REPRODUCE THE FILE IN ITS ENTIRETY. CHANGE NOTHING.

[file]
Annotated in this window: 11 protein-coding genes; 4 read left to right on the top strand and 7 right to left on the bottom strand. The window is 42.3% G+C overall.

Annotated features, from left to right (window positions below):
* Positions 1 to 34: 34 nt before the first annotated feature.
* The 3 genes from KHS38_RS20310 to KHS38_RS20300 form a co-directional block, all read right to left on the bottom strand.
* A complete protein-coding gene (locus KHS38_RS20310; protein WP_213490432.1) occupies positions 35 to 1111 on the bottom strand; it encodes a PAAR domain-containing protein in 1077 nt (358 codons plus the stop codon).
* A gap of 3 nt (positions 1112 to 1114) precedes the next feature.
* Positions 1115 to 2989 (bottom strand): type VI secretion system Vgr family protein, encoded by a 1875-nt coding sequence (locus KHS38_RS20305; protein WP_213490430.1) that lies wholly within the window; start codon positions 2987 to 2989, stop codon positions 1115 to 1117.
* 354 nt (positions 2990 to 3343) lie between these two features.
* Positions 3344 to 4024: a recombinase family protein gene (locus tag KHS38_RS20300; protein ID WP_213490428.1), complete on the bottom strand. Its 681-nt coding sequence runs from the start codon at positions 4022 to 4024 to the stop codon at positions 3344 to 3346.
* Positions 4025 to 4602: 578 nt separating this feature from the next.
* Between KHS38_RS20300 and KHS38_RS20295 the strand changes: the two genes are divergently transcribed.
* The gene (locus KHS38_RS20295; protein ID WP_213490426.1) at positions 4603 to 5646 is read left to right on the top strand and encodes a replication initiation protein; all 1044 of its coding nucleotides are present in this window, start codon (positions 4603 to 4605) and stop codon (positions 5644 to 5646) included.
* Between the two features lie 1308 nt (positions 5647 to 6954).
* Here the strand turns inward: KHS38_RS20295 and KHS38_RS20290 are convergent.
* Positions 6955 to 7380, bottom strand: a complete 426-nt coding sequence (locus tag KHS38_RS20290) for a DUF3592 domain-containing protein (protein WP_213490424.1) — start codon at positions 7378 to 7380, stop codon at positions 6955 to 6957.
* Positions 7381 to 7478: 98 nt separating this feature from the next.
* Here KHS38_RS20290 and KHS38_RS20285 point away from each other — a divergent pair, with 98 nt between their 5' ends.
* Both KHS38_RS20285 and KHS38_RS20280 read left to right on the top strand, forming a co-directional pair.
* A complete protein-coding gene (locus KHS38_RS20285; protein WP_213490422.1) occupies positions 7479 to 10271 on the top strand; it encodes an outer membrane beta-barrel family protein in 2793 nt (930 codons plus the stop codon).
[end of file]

Annotated in this window: 11 protein-coding genes; 4 read left to right on the top strand and 7 right to left on the bottom strand. The window is 42.3% G+C overall.

Annotated features, from left to right (window positions below):
* Positions 1 to 34: 34 nt before the first annotated feature.
* The 3 genes from KHS38_RS20310 to KHS38_RS20300 form a co-directional block, all read right to left on the bottom strand.
* A complete protein-coding gene (locus KHS38_RS20310; protein WP_213490432.1) occupies positions 35 to 1111 on the bottom strand; it encodes a PAAR domain-containing protein in 1077 nt (358 codons plus the stop codon).
* A gap of 3 nt (positions 1112 to 1114) precedes the next feature.
* Positions 1115 to 2989 (bottom strand): type VI secretion system Vgr family protein, encoded by a 1875-nt coding sequence (locus KHS38_RS20305; protein WP_213490430.1) that lies wholly within the window; start codon positions 2987 to 2989, stop codon positions 1115 to 1117.
* 354 nt (positions 2990 to 3343) lie between these two features.
* Positions 3344 to 4024: a recombinase family protein gene (locus tag KHS38_RS20300; protein ID WP_213490428.1), complete on the bottom strand. Its 681-nt coding sequence runs from the start codon at positions 4022 to 4024 to the stop codon at positions 3344 to 3346.
* Positions 4025 to 4602: 578 nt separating this feature from the next.
* Between KHS38_RS20300 and KHS38_RS20295 the strand changes: the two genes are divergently transcribed.
* The gene (locus KHS38_RS20295; protein ID WP_213490426.1) at positions 4603 to 5646 is read left to right on the top strand and encodes a replication initiation protein; all 1044 of its coding nucleotides are present in this window, start codon (positions 4603 to 4605) and stop codon (positions 5644 to 5646) included.
* Between the two features lie 1308 nt (positions 5647 to 6954).
* Here the strand turns inward: KHS38_RS20295 and KHS38_RS20290 are convergent.
* Positions 6955 to 7380, bottom strand: a complete 426-nt coding sequence (locus tag KHS38_RS20290) for a DUF3592 domain-containing protein (protein WP_213490424.1) — start codon at positions 7378 to 7380, stop codon at positions 6955 to 6957.
* Positions 7381 to 7478: 98 nt separating this feature from the next.
* Here KHS38_RS20290 and KHS38_RS20285 point away from each other — a divergent pair, with 98 nt between their 5' ends.
* Both KHS38_RS20285 and KHS38_RS20280 read left to right on the top strand, forming a co-directional pair.
* A complete protein-coding gene (locus KHS38_RS20285; protein WP_213490422.1) occupies positions 7479 to 10271 on the top strand; it encodes an outer membrane beta-barrel family protein in 2793 nt (930 codons plus the stop codon).